So, it’s been established that you can be vegetarian in Korea with a little work and effort. However, is it worth it – all the misunderstandings and the work to get those miniscule cubes of ham out of your fried rice? I think so. Korean food is healthy, but with their love for sul, or alcohol, and meat and eating late into the night, I stuck to my vegetarianism because it was a way to limit my intake if I did go out late and it kept what I ate healthy without putting up a big Wall of Do Not Cross between me and my coworkers (it was enough that I was vegetarian though they learned to enjoy it since they got my share of the meat). In addition, it made my body feel good. It’s sort of that misconception that vegetarian food is a one-way road to dieting, but the truth is that you can just eat potato chips all day and still be vegetarian; it’s all about the choices. At times, it may grind on your nerves, but it’s really up to you and your sense of conviction (why did you become vegetarian in the first place?). If you’re not into that, do understand that meat is expensive in Korea. In the end, if more and more people start asking if there were vegetarian options, then you’d think they’d soon pick up on it, right?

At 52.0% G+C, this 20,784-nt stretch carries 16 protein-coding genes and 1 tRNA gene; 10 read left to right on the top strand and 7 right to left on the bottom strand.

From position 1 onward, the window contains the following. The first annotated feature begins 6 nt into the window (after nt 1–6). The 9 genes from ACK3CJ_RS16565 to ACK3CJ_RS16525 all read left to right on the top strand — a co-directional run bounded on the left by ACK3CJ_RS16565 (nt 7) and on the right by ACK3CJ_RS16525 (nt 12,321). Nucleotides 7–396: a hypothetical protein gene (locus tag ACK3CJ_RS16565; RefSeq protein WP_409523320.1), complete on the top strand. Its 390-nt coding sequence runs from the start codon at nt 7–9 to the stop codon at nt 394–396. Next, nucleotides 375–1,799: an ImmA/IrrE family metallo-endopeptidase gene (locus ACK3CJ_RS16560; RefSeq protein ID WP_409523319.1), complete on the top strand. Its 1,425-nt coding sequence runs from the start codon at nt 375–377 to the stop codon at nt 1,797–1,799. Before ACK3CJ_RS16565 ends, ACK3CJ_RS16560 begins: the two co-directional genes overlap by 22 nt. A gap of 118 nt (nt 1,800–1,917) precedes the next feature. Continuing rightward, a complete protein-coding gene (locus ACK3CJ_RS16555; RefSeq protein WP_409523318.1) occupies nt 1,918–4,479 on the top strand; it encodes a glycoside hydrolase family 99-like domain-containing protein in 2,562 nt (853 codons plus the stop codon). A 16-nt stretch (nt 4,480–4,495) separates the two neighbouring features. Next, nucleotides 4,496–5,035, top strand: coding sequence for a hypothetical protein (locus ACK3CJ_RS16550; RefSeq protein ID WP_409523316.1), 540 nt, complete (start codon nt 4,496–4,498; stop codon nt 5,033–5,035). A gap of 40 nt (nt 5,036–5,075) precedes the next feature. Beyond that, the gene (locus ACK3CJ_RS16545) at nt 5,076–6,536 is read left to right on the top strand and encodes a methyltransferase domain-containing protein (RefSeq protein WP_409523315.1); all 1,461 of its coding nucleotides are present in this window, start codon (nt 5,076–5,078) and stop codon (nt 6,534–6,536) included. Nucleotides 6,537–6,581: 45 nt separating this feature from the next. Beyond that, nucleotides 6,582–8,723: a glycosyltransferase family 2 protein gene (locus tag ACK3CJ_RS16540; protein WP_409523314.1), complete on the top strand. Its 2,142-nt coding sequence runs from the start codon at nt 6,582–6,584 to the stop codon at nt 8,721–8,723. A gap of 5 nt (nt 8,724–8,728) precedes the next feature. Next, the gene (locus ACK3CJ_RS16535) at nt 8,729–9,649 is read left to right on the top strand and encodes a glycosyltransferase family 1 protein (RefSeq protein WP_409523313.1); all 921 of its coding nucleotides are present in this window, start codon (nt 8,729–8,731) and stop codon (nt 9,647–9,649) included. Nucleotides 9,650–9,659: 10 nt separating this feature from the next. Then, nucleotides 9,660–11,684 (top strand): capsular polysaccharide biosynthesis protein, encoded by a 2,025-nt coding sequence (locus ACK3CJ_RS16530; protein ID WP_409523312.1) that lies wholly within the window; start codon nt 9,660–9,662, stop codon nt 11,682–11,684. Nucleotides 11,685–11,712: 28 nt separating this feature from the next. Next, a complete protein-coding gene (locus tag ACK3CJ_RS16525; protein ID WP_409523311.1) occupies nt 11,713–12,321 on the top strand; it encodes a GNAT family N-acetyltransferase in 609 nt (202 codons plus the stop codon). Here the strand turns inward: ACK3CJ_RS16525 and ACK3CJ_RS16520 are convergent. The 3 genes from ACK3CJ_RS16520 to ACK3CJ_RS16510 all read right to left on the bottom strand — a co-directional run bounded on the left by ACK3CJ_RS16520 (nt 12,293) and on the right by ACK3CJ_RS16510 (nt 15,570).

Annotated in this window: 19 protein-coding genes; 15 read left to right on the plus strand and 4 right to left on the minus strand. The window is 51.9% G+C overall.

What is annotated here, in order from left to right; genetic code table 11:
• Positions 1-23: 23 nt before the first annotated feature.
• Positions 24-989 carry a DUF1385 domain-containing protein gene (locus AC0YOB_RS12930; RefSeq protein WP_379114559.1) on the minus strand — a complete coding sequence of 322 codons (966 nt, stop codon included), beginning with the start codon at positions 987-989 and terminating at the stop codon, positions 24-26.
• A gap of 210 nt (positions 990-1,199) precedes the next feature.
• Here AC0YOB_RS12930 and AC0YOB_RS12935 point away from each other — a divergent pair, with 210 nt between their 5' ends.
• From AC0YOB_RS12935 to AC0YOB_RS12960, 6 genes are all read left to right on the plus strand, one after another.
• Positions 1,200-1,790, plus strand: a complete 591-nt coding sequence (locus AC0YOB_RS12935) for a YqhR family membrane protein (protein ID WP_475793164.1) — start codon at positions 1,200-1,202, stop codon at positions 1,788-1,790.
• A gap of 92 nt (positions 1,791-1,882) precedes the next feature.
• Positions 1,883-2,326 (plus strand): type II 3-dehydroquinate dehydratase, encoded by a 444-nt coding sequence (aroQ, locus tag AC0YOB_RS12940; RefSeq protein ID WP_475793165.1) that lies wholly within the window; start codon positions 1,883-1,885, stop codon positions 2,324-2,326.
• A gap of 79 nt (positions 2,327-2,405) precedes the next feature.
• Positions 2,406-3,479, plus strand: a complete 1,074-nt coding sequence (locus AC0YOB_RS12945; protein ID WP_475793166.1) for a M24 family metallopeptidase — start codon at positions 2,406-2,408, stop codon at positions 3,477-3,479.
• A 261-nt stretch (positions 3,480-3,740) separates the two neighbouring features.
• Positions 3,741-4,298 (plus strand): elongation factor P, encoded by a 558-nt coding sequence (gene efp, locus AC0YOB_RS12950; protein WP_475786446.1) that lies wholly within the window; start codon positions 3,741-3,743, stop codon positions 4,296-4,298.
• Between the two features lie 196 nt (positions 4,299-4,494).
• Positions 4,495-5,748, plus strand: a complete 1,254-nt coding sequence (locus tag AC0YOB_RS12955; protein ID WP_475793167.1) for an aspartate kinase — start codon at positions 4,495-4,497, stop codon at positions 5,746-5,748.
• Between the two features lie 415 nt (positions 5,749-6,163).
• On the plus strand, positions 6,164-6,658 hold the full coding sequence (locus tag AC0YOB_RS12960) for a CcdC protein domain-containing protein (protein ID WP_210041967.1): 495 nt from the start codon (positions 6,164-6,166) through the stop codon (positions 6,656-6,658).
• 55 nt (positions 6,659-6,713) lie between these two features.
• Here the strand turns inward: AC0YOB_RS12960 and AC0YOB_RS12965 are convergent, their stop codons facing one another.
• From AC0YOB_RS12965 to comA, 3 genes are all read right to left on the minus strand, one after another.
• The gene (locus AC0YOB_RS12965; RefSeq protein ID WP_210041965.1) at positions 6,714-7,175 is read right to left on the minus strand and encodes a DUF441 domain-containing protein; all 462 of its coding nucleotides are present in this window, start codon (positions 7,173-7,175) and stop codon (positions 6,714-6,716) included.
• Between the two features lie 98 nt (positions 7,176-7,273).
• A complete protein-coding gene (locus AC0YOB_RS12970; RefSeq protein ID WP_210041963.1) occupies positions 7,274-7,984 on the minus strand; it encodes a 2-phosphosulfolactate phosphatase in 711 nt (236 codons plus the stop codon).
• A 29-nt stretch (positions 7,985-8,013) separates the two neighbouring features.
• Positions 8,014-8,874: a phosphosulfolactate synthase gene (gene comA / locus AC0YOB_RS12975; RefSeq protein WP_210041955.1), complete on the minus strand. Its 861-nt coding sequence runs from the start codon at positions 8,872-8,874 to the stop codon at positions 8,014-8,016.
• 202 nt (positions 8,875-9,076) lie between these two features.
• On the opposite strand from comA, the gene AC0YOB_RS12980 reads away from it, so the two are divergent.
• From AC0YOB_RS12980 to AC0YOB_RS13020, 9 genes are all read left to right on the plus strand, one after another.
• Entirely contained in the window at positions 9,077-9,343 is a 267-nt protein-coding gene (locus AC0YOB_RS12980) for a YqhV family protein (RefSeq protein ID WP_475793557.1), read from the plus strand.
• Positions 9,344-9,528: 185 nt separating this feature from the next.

Or at least that’s the idea.


2 thoughts on “Vegetarian in Korea

    • Hi, there! Thank YOU and the credit all goes to google. ^^; I’m afraid I don’t have a high-tech camera to take all those amazing photos…